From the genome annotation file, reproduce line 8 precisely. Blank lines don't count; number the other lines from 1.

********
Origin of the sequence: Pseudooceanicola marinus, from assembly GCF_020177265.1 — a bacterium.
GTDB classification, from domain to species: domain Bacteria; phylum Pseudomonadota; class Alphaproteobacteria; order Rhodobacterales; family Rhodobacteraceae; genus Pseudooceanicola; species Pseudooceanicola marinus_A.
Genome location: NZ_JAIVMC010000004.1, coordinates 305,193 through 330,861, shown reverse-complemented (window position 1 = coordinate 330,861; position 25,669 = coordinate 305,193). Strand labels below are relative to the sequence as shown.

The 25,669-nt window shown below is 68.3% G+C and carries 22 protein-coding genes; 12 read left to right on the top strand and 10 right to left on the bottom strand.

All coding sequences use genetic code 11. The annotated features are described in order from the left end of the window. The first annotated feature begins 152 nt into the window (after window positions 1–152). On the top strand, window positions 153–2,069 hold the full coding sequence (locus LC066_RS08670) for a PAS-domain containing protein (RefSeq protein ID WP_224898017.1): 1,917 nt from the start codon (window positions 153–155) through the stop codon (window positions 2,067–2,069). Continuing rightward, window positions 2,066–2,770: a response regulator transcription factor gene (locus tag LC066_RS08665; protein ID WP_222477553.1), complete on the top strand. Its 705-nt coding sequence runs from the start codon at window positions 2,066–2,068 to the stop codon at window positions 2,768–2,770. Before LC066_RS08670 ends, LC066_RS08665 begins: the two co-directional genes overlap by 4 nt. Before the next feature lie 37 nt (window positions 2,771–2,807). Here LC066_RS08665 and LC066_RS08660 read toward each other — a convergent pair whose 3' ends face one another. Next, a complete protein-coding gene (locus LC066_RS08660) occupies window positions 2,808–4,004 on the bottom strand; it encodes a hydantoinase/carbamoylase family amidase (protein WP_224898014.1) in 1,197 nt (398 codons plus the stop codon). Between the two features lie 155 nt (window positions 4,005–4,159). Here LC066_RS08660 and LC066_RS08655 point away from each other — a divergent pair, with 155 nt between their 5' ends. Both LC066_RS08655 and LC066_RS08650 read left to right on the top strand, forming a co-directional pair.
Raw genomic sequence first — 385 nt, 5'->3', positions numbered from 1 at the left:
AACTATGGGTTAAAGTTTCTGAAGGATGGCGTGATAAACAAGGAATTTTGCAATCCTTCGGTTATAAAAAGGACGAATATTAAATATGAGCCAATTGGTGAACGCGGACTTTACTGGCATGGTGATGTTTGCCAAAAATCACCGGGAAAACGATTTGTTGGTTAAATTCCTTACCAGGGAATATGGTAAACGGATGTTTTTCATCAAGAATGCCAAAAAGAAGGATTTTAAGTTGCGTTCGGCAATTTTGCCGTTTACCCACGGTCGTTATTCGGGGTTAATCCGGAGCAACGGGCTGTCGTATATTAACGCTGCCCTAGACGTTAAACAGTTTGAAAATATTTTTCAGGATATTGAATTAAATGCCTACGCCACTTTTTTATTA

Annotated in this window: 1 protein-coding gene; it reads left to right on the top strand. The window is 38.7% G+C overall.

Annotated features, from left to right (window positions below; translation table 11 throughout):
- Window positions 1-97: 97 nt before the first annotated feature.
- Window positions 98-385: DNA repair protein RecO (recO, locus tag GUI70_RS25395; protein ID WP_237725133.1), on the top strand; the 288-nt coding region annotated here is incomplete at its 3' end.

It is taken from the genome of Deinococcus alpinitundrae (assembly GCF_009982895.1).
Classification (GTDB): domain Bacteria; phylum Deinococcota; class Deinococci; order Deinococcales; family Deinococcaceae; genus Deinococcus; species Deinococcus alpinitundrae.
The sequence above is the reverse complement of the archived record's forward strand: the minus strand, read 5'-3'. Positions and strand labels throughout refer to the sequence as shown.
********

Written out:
Annotated in this window: 1 protein-coding gene; it reads left to right on the top strand. The window is 38.7% G+C overall.